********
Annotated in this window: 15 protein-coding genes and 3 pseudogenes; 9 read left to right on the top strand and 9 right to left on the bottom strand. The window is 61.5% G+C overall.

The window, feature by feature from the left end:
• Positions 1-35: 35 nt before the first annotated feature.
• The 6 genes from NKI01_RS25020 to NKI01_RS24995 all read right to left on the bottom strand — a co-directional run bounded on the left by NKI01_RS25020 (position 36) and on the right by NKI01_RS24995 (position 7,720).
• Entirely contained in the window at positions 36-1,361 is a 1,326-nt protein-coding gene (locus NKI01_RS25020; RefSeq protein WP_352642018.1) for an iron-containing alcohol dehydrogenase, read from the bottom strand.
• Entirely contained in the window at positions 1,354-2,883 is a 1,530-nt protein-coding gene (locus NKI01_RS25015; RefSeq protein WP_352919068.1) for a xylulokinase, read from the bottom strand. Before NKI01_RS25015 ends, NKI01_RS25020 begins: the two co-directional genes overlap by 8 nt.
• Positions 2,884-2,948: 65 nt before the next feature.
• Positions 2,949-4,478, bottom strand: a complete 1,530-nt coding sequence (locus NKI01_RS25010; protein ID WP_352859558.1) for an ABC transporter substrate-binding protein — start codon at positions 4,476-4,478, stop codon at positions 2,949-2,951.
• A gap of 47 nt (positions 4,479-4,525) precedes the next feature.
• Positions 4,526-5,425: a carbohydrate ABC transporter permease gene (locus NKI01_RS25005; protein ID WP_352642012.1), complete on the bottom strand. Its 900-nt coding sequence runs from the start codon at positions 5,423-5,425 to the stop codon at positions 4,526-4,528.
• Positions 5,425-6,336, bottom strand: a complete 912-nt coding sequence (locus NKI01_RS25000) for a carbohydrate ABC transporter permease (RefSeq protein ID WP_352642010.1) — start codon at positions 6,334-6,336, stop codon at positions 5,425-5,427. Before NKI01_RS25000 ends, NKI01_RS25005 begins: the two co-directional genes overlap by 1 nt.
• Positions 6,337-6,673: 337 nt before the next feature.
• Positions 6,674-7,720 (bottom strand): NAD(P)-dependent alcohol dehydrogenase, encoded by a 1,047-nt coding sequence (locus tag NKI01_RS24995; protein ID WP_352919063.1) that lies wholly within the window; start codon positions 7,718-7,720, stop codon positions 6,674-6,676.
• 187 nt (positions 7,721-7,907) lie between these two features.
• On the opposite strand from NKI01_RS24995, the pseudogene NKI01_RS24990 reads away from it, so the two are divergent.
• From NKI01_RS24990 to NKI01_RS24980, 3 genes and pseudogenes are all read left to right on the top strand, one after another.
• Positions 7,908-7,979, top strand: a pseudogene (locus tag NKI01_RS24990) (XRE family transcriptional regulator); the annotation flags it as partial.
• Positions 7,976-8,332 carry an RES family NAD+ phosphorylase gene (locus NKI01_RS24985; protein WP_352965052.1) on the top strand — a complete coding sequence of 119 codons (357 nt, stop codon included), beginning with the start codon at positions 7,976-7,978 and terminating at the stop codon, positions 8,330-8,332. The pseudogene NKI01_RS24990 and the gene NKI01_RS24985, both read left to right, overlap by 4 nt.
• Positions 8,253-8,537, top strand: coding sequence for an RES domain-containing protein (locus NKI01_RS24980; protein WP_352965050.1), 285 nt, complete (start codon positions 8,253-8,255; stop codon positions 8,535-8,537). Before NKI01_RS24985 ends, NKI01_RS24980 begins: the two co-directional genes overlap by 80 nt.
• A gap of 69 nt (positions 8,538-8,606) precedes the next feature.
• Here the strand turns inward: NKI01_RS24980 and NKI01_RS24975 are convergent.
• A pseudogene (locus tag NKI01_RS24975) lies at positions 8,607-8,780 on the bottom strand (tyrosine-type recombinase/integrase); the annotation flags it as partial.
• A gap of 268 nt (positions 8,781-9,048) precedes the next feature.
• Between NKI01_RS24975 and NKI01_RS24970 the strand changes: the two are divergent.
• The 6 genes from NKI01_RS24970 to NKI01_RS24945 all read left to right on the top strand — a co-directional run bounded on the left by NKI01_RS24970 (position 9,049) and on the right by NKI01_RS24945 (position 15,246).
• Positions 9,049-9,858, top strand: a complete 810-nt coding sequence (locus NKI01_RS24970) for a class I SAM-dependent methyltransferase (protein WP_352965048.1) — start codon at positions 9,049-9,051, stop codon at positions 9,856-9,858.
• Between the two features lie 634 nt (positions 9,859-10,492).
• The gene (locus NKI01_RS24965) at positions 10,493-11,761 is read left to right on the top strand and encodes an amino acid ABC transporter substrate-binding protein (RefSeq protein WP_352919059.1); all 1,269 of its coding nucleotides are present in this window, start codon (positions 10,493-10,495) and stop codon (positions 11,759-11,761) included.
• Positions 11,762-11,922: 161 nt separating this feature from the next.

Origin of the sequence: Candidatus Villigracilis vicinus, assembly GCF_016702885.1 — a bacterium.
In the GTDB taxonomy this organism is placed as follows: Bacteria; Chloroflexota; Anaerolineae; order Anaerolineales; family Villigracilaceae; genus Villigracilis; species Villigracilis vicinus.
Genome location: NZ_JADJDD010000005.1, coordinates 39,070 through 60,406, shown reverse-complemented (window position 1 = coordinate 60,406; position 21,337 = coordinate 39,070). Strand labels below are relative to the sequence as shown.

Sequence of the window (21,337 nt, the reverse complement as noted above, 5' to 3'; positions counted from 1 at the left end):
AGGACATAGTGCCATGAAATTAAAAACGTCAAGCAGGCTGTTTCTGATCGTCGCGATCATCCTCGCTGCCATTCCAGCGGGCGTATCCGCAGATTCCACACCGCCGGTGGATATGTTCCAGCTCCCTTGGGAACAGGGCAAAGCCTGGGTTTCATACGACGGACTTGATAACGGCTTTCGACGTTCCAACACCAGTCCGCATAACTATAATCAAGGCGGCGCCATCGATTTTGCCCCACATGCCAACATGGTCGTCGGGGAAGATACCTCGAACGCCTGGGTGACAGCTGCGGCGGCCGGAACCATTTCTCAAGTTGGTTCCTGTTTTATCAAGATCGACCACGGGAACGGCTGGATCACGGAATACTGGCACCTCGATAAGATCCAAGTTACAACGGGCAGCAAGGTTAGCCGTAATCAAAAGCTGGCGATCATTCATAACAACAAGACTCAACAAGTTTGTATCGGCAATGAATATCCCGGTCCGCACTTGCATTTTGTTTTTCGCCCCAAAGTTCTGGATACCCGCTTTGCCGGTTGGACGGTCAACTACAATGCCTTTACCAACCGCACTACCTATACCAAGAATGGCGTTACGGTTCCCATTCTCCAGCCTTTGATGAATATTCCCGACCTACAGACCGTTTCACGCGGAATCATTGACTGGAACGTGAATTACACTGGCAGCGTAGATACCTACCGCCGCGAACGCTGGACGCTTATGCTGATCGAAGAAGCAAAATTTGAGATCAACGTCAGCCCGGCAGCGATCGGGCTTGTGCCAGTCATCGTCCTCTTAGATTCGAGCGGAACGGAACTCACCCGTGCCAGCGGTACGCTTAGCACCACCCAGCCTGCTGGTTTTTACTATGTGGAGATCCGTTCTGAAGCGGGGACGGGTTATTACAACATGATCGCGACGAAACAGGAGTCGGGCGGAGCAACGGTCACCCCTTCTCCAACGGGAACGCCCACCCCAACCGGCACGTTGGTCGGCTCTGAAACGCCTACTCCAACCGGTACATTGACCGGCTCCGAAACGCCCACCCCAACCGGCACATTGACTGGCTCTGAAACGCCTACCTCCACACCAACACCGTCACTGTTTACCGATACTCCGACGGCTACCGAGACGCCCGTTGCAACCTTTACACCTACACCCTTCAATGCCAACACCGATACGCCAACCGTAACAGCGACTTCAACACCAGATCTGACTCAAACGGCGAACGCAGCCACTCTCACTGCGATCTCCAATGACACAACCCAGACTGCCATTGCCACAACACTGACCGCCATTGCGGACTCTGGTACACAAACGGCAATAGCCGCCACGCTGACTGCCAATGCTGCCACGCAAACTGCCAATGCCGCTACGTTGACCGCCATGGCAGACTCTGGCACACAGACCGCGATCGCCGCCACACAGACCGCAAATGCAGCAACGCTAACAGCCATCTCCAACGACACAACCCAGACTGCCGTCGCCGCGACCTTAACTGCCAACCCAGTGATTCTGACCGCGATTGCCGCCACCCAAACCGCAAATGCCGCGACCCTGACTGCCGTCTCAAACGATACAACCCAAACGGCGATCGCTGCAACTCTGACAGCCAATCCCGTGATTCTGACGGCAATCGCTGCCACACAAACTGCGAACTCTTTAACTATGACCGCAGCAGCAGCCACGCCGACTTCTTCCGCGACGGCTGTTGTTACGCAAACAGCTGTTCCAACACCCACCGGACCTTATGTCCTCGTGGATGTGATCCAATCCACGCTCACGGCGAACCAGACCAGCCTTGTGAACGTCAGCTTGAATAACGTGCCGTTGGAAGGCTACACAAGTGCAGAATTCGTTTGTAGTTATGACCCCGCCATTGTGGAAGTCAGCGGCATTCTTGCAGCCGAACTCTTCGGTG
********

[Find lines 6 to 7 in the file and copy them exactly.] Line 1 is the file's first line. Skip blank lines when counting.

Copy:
• Entirely contained in the window at positions 1,354-2,883 is a 1,530-nt protein-coding gene (locus NKI01_RS25015; RefSeq protein WP_352919068.1) for a xylulokinase, read from the bottom strand. Before NKI01_RS25015 ends, NKI01_RS25020 begins: the two co-directional genes overlap by 8 nt.
• Positions 2,884-2,948: 65 nt before the next feature.